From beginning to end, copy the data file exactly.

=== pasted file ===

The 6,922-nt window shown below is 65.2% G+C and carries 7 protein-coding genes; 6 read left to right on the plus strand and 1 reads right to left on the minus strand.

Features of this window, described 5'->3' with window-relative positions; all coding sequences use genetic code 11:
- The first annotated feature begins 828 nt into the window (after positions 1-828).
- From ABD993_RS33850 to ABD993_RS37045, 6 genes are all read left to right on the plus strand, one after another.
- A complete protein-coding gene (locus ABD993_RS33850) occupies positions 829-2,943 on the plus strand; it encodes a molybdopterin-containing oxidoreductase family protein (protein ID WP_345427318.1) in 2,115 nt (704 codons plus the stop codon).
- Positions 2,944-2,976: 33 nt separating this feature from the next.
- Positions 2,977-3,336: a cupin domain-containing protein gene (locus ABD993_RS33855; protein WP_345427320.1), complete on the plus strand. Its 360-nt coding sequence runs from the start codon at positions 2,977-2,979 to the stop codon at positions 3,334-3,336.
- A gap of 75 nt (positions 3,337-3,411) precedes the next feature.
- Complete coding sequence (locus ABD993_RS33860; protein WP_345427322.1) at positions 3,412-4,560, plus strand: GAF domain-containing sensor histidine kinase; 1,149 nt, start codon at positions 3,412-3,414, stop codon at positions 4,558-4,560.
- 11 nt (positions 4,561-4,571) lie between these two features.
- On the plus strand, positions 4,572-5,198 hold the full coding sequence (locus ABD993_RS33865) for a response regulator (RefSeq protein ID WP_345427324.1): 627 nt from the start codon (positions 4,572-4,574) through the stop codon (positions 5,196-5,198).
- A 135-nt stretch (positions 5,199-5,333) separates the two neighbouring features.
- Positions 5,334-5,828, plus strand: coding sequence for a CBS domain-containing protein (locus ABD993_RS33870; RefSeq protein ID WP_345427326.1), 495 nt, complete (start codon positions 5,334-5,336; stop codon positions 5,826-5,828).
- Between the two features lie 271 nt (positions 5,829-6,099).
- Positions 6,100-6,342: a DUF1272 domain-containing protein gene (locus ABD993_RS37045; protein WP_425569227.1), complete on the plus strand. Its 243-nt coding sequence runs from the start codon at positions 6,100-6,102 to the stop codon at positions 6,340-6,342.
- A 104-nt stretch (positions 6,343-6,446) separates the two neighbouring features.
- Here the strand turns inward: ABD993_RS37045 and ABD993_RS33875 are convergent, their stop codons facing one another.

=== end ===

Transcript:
The 6,922-nt window shown below is 65.2% G+C and carries 7 protein-coding genes; 6 read left to right on the plus strand and 1 reads right to left on the minus strand.

Features of this window, described 5'->3' with window-relative positions; all coding sequences use genetic code 11:
- The first annotated feature begins 828 nt into the window (after positions 1-828).
- From ABD993_RS33850 to ABD993_RS37045, 6 genes are all read left to right on the plus strand, one after another.
- A complete protein-coding gene (locus ABD993_RS33850) occupies positions 829-2,943 on the plus strand; it encodes a molybdopterin-containing oxidoreductase family protein (protein ID WP_345427318.1) in 2,115 nt (704 codons plus the stop codon).
- Positions 2,944-2,976: 33 nt separating this feature from the next.
- Positions 2,977-3,336: a cupin domain-containing protein gene (locus ABD993_RS33855; protein WP_345427320.1), complete on the plus strand. Its 360-nt coding sequence runs from the start codon at positions 2,977-2,979 to the stop codon at positions 3,334-3,336.
- A gap of 75 nt (positions 3,337-3,411) precedes the next feature.
- Complete coding sequence (locus ABD993_RS33860; protein WP_345427322.1) at positions 3,412-4,560, plus strand: GAF domain-containing sensor histidine kinase; 1,149 nt, start codon at positions 3,412-3,414, stop codon at positions 4,558-4,560.
- 11 nt (positions 4,561-4,571) lie between these two features.
- On the plus strand, positions 4,572-5,198 hold the full coding sequence (locus ABD993_RS33865) for a response regulator (RefSeq protein ID WP_345427324.1): 627 nt from the start codon (positions 4,572-4,574) through the stop codon (positions 5,196-5,198).
- A 135-nt stretch (positions 5,199-5,333) separates the two neighbouring features.
- Positions 5,334-5,828, plus strand: coding sequence for a CBS domain-containing protein (locus ABD993_RS33870; RefSeq protein ID WP_345427326.1), 495 nt, complete (start codon positions 5,334-5,336; stop codon positions 5,826-5,828).
- Between the two features lie 271 nt (positions 5,829-6,099).
- Positions 6,100-6,342: a DUF1272 domain-containing protein gene (locus ABD993_RS37045; protein WP_425569227.1), complete on the plus strand. Its 243-nt coding sequence runs from the start codon at positions 6,100-6,102 to the stop codon at positions 6,340-6,342.
- A 104-nt stretch (positions 6,343-6,446) separates the two neighbouring features.
- Here the strand turns inward: ABD993_RS37045 and ABD993_RS33875 are convergent, their stop codons facing one another.